; and the IANA "authentication scheme" registry.      


This is a simple example of a SCRAM-SHA-256 authentication exchange (no support for channel bindings, as this feature is not currently supported by HTTP). Username 'user' and password 'pencil' are used. Note that long lines are folded for readability.

   C: GET /resource HTTP/1.1
   C: Host:
   C: [...]
   S: HTTP/1.1 401 Unauthorized
   S: WWW-Authenticate: Digest realm="",
          Digest realm="",
          Digest realm="",
          SCRAM-SHA-256 realm="",
          SCRAM-SHA-256 realm=""
   S: [...]

   C: GET /resource HTTP/1.1
   C: Host:
   C: Authorization: SCRAM-SHA-256 realm="",
   C: [...]

   S: HTTP/1.1 401 Unauthorized
   S: WWW-Authenticate: SCRAM-SHA-256
   S: [...]

   C: GET /resource HTTP/1.1
   C: Host:
   C: Authorization: SCRAM-SHA-256 sid=AAAABBBBCCCCDDDD,
   C: [...]

   S: HTTP/1.1 200 Ok
   S: Authentication-Info: sid=AAAABBBBCCCCDDDD,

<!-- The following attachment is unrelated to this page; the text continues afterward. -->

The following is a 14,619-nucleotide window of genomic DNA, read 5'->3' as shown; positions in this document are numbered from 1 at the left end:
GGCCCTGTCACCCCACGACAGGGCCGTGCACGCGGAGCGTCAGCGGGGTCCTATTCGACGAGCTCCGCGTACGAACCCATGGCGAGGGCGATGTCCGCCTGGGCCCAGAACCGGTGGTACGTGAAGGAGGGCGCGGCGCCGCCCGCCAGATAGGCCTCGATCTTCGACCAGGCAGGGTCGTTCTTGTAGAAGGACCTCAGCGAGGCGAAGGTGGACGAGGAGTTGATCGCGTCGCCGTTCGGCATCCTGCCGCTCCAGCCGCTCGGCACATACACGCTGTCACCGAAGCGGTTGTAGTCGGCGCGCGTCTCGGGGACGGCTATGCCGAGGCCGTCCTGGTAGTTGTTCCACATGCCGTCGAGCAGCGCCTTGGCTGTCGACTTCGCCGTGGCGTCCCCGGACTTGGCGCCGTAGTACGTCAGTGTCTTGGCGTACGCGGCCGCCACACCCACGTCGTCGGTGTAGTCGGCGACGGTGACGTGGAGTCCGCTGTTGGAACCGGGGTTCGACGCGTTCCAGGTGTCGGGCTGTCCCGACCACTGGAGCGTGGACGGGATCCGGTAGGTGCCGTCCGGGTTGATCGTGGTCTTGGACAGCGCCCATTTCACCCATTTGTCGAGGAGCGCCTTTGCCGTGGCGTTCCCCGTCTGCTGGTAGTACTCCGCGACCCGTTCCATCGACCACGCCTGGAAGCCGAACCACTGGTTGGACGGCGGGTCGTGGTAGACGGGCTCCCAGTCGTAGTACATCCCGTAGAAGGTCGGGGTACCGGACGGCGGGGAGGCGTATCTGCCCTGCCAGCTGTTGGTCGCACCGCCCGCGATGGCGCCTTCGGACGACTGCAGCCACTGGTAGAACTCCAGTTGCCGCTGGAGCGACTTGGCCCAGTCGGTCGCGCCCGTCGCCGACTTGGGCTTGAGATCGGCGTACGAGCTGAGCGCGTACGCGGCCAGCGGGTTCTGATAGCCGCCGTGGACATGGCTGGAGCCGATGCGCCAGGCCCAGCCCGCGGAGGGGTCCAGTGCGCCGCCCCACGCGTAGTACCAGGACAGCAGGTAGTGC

S: [...Other header fields and resource body...]


In the above example the first client request contains data attribute which base64 decodes as follows: "n,,n=user,r=rOprNGfwEbeRWgbNEkqO" (with no quotes). Server then responds with data attribute which base64 decodes as follows: "r=rOprNGfwEbeRWgbNEkqO%hvYDpWUa2RaTCAfuxFIlj)hNlF,s=W22ZaJ0SNY7soEsUEjb6gQ==,i=4096". The next client request contains data attribute which base64 decodes as follows: "c=biws,r=rOprNGfwEbeRWgbNEkqO%hvYDpWUa2RaTCAfuxFIlj)hNlF,p=dHzbZapWIk4jUhN+Ute9ytag9zjfMHgsqmmiz7AndVQ=". The final server response contains a data attribute which base64 decodes as follows: "v=6rriTRBi23WpRR/wtup+mMhUZUn/dB5nLTJRsjl95G4=".

Note that in the example above the client can also initiate SCRAM authentication without first being prompted by the server.

Initial "SCRAM-SHA-256" authentication starts with sending the "Authorization" request header field defined by HTTP/1.1, Part 7 [RFC7235] containing "SCRAM-SHA-256" authentication scheme and the following attributes: